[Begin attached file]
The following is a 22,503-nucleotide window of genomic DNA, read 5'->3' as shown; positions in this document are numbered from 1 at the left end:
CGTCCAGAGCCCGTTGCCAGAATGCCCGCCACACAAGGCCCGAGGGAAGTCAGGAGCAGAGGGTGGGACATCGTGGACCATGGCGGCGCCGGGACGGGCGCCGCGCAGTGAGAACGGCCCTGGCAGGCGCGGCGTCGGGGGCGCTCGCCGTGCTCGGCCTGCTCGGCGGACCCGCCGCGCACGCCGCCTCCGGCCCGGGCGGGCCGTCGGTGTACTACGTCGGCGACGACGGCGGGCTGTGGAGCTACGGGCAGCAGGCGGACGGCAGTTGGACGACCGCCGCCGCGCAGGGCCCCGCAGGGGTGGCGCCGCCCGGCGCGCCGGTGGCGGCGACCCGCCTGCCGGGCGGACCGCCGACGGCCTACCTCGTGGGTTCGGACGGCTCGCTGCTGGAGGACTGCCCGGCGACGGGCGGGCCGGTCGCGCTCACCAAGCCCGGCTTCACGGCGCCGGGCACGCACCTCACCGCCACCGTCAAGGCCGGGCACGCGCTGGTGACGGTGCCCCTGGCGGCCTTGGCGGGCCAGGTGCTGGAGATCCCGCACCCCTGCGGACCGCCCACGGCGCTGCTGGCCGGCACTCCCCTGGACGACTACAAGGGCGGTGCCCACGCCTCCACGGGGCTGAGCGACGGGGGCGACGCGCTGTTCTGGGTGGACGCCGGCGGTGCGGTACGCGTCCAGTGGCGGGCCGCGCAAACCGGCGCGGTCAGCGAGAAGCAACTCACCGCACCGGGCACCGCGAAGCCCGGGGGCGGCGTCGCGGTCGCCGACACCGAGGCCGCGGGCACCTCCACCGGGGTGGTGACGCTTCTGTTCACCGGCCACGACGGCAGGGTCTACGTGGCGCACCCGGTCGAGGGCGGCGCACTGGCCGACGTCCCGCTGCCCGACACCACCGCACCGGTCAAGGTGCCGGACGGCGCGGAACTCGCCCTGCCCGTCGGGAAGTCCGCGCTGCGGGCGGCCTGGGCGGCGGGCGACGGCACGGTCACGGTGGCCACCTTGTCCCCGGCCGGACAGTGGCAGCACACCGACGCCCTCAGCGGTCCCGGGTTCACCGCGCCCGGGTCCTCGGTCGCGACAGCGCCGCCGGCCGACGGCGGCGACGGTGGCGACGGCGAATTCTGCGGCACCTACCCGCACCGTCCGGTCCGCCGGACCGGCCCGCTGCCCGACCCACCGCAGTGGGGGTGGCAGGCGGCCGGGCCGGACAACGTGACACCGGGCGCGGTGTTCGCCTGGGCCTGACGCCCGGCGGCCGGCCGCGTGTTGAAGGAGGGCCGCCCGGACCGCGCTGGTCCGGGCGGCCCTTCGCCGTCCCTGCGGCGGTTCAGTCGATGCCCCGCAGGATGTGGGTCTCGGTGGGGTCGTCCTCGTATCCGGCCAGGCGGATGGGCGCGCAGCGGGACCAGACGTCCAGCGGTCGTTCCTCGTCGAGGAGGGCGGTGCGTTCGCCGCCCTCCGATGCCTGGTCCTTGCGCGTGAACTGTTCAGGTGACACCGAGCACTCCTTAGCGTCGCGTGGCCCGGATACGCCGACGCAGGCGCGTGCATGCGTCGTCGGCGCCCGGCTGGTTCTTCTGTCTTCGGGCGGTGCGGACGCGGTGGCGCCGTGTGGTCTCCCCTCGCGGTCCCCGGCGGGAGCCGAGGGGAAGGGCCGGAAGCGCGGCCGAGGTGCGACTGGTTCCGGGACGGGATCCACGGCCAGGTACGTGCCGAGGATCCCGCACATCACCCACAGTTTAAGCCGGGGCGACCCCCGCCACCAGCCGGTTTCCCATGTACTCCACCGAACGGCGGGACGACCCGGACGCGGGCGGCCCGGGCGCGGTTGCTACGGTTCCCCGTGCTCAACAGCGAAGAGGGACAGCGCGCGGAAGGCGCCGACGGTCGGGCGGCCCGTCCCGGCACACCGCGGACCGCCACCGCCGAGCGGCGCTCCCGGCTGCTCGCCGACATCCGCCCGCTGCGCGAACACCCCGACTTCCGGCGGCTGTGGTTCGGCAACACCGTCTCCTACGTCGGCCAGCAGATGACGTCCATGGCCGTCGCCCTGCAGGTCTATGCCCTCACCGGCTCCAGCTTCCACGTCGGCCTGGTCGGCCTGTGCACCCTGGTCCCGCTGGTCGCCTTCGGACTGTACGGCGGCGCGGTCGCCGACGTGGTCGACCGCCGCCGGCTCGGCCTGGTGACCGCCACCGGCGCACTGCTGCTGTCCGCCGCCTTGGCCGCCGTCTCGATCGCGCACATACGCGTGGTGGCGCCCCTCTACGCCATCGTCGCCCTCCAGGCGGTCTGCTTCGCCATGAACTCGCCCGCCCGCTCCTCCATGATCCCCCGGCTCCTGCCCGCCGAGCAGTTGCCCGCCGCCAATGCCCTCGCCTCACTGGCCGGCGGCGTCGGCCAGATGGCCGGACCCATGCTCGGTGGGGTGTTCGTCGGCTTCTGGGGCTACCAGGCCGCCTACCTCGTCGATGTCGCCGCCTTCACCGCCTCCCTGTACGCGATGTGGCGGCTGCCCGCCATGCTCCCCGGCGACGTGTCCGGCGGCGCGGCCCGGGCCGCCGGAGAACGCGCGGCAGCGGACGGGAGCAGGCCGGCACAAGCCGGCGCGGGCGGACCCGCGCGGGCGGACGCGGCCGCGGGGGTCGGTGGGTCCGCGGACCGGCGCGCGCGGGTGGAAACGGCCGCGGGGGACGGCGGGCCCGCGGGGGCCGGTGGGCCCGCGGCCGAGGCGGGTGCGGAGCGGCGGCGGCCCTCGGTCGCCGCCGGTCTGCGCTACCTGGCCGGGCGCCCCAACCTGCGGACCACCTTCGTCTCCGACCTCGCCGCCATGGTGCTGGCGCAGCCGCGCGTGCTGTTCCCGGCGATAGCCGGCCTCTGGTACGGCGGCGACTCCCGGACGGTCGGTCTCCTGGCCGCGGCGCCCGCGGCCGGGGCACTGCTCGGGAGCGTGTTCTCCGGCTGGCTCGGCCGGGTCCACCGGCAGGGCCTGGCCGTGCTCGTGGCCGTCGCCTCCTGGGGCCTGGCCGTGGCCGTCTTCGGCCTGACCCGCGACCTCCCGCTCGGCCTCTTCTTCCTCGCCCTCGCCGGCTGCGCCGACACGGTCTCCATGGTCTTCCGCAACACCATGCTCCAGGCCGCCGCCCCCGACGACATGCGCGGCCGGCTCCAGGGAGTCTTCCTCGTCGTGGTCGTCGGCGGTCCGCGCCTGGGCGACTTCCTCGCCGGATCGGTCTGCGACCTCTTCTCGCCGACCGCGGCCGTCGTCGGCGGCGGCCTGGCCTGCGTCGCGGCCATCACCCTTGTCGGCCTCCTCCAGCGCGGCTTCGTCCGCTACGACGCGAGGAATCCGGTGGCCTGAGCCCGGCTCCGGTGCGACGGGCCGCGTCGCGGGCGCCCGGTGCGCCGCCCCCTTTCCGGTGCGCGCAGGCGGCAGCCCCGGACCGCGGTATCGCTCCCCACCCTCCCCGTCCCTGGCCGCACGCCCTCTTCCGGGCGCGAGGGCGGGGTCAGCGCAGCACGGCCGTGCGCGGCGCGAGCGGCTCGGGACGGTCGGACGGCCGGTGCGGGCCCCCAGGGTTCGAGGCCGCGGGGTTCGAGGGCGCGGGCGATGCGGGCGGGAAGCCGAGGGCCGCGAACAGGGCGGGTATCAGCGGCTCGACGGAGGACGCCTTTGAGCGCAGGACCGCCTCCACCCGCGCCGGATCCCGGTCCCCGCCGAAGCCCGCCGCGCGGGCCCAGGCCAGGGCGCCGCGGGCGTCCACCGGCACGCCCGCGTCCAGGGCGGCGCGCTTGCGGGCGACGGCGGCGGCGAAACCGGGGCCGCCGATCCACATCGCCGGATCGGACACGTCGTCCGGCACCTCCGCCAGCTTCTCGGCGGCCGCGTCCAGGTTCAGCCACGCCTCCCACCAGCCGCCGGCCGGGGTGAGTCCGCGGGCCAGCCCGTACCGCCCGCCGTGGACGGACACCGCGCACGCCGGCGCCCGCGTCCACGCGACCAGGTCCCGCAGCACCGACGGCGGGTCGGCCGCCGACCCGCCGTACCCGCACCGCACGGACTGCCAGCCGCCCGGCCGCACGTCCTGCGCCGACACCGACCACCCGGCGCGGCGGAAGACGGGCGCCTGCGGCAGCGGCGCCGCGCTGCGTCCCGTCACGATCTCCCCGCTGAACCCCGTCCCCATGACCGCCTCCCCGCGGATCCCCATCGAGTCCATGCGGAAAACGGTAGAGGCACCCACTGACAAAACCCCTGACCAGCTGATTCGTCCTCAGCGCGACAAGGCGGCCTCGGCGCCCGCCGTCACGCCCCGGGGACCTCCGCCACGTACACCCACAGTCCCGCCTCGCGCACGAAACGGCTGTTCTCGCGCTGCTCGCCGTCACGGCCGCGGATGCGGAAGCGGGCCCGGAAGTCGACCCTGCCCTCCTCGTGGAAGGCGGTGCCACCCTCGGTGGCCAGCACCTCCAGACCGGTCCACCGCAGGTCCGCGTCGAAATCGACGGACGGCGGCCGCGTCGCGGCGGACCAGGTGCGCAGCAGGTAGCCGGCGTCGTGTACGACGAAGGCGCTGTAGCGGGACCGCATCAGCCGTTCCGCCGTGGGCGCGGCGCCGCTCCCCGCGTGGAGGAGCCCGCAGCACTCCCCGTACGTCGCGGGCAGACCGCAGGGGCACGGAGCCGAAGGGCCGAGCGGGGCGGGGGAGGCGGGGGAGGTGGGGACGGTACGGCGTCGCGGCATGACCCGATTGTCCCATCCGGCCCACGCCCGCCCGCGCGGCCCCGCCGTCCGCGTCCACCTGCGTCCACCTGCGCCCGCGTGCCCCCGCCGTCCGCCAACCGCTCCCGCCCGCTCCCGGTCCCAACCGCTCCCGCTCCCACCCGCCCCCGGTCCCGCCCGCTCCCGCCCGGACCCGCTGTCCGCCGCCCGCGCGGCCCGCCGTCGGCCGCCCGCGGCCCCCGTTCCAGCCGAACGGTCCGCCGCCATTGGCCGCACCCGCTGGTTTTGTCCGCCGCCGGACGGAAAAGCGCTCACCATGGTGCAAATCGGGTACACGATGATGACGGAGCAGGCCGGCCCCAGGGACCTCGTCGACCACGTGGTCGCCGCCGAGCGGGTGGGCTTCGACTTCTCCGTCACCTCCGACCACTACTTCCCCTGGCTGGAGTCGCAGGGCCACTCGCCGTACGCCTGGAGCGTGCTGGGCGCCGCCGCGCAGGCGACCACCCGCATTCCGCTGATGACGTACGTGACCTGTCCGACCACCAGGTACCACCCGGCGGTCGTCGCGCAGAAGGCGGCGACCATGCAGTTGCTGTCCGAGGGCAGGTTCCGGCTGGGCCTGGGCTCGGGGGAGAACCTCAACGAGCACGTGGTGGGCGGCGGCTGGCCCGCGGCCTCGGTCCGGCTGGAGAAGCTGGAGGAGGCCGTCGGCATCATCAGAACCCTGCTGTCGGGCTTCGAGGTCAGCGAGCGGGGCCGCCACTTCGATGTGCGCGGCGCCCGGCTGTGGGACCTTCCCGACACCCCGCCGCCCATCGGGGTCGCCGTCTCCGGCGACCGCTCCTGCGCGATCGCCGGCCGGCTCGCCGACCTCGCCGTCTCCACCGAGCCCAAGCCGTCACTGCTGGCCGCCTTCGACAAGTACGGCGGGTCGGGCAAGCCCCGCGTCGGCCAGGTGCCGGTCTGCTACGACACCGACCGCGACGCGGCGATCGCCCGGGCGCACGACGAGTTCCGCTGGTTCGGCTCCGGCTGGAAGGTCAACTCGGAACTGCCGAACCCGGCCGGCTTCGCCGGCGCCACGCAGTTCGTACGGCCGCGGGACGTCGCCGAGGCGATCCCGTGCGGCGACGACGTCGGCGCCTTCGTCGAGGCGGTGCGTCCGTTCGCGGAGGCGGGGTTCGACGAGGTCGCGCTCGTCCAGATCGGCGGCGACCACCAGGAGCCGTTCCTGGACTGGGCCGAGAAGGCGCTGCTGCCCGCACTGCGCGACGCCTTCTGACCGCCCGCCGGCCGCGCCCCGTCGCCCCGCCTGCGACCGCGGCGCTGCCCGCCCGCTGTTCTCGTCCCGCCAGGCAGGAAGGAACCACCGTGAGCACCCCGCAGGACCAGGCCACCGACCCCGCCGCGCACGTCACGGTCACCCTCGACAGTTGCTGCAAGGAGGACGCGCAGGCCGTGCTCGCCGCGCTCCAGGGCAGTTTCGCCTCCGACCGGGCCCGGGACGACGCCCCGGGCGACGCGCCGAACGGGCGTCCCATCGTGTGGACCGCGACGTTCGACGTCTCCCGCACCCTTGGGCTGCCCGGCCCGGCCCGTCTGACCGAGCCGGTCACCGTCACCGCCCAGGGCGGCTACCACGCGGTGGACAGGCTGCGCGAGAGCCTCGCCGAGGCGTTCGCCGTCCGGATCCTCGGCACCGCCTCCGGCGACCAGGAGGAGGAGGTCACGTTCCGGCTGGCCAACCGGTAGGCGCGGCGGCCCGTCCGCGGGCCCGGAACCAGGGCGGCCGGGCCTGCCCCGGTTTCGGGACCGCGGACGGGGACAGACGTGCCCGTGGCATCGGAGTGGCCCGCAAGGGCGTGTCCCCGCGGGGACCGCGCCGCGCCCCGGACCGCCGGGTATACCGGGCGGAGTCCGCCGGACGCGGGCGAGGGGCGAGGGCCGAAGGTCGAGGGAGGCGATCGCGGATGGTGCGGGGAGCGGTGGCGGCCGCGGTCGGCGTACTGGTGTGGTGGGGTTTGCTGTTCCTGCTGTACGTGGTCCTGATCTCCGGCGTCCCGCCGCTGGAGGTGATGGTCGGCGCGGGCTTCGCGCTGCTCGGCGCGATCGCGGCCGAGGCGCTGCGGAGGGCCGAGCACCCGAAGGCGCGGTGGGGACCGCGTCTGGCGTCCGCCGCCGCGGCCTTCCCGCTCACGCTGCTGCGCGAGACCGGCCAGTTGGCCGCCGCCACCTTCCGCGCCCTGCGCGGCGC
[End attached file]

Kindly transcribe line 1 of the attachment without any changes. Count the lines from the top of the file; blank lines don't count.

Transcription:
The following is a 22,503-nucleotide window of genomic DNA, read 5'->3' as shown; positions in this document are numbered from 1 at the left end: